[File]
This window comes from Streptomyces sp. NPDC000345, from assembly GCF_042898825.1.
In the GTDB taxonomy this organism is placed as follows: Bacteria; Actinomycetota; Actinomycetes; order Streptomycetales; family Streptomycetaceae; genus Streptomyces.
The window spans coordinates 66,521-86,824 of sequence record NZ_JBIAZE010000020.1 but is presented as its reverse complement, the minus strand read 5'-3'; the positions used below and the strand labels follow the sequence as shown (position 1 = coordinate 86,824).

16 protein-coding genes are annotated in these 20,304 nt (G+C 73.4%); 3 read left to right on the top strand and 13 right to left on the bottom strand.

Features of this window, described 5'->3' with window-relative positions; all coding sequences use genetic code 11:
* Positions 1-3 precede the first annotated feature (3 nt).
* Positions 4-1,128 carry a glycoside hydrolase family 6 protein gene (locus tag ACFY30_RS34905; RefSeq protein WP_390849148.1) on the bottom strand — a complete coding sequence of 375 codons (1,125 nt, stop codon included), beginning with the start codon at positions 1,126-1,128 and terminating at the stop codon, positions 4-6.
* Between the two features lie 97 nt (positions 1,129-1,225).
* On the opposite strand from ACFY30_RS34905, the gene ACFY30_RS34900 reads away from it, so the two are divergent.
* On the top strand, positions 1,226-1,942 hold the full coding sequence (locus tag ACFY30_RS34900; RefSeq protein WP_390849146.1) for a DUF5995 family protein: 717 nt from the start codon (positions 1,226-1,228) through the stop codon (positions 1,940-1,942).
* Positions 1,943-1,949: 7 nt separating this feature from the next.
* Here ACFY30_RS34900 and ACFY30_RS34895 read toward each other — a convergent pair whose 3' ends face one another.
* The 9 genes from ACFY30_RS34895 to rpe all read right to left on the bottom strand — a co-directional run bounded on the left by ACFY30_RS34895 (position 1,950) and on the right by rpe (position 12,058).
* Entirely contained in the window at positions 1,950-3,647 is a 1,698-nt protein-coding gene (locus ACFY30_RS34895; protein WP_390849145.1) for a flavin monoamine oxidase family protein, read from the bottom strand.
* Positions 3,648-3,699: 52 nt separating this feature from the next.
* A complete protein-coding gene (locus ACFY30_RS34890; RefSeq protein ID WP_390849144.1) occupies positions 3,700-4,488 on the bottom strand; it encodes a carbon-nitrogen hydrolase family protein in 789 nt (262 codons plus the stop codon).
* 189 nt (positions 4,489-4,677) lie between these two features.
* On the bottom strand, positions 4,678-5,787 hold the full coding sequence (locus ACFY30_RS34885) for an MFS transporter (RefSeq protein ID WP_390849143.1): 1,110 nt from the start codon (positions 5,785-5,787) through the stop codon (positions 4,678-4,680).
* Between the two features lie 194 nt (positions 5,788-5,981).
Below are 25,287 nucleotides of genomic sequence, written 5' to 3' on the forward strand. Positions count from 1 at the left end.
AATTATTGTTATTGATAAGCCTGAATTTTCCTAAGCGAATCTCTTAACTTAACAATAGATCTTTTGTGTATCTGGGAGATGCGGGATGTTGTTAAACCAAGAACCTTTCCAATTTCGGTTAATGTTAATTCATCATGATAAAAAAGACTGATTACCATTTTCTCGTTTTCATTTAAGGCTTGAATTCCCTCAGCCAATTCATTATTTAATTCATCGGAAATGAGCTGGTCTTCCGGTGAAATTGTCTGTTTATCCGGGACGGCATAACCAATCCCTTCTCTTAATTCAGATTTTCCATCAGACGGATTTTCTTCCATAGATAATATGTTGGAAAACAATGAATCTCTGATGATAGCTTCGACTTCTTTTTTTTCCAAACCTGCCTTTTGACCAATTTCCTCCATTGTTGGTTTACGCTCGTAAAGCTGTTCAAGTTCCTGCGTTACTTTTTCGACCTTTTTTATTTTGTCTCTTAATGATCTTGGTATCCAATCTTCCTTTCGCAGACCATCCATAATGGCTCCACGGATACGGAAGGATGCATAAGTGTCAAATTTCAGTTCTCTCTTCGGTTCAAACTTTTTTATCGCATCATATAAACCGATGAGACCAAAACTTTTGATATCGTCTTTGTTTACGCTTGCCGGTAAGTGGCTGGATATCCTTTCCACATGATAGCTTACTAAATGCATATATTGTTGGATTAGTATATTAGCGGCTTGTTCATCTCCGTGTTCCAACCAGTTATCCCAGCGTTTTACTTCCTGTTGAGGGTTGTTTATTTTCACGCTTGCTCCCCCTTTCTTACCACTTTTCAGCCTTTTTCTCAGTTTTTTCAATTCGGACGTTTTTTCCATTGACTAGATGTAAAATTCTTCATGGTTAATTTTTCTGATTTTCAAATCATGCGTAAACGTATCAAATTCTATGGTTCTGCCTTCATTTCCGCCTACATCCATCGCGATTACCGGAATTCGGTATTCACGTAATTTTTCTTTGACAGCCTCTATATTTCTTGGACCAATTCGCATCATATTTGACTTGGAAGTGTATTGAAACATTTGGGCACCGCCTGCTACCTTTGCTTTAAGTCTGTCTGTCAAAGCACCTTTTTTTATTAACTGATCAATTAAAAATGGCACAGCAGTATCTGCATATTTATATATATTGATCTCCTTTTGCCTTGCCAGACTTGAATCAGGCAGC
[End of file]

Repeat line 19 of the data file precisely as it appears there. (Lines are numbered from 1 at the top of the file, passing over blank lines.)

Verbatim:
* Between the two features lie 194 nt (positions 5,788-5,981).